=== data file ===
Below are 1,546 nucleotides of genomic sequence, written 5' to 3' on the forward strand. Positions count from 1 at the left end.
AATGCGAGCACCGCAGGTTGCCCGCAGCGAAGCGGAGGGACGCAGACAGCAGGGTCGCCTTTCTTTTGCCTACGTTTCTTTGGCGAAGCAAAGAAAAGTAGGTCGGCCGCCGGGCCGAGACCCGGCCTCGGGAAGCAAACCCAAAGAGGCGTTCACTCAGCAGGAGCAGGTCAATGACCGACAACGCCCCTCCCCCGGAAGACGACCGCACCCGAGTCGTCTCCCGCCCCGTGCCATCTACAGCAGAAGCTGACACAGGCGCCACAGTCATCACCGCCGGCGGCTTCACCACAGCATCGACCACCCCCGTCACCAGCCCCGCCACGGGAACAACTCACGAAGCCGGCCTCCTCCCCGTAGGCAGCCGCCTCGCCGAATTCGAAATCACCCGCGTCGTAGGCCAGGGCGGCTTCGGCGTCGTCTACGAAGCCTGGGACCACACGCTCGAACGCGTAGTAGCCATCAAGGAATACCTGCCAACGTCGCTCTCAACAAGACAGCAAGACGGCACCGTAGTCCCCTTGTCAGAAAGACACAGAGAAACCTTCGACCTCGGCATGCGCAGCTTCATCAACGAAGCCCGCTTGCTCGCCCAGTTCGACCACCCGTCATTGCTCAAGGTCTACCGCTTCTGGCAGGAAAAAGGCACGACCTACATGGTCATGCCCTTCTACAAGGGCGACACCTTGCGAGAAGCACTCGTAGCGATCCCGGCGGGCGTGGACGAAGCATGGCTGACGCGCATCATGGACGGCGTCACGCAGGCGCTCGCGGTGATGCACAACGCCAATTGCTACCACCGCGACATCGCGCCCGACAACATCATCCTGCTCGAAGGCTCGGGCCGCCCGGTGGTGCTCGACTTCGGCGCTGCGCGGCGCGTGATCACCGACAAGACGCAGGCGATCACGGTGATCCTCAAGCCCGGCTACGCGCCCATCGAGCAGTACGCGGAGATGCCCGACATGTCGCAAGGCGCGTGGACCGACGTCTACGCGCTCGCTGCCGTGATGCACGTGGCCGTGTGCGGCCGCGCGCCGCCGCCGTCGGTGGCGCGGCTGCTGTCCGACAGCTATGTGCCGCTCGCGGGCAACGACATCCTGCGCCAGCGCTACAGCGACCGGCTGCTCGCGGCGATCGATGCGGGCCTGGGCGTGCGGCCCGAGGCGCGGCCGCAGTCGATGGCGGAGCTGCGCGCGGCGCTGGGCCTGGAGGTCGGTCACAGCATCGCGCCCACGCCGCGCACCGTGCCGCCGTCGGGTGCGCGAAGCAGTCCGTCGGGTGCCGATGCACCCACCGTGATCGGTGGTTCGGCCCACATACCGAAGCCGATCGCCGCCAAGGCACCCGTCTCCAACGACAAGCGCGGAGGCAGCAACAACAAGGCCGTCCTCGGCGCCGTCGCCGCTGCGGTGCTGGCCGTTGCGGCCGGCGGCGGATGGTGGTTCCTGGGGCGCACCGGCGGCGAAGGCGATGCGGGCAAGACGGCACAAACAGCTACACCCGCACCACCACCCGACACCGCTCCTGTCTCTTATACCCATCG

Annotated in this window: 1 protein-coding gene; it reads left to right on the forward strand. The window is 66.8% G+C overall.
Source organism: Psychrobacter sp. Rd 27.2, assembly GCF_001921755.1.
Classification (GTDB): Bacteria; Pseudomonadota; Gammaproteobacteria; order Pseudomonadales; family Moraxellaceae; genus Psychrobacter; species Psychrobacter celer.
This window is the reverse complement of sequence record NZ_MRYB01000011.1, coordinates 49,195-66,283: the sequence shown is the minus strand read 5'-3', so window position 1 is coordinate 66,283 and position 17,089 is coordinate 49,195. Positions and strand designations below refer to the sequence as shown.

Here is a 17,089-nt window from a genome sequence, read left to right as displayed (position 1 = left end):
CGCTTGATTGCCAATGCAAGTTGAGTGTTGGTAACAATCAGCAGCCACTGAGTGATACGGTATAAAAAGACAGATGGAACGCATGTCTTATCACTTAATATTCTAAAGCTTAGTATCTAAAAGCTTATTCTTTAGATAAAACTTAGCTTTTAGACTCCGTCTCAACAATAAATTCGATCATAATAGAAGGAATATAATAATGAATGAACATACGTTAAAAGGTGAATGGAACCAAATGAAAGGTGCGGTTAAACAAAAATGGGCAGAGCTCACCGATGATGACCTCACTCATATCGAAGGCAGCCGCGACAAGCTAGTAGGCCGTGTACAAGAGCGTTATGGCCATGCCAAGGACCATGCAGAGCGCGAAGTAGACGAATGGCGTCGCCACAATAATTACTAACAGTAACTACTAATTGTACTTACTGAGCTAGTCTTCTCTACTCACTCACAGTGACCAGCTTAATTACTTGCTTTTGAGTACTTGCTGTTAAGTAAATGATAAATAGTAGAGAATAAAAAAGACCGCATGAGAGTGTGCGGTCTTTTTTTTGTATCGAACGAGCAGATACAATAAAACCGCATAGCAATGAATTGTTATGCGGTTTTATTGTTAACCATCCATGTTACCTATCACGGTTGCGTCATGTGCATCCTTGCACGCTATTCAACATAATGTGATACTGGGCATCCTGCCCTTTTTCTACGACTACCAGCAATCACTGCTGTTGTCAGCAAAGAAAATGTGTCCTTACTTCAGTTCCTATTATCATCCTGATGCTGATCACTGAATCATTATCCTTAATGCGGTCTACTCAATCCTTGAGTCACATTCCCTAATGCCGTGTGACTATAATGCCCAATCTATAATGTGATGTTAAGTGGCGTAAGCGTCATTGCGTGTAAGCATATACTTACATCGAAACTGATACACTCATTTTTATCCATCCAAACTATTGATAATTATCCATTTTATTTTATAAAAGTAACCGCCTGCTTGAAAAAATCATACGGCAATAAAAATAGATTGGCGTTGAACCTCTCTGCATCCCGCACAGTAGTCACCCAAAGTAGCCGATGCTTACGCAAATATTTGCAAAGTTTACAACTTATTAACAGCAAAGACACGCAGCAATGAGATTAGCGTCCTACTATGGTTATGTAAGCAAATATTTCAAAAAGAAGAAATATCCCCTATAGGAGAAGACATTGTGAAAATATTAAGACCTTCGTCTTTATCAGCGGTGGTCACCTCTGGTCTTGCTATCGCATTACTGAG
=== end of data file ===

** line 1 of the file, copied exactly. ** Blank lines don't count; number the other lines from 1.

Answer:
Below are 1,546 nucleotides of genomic sequence, written 5' to 3' on the forward strand. Positions count from 1 at the left end.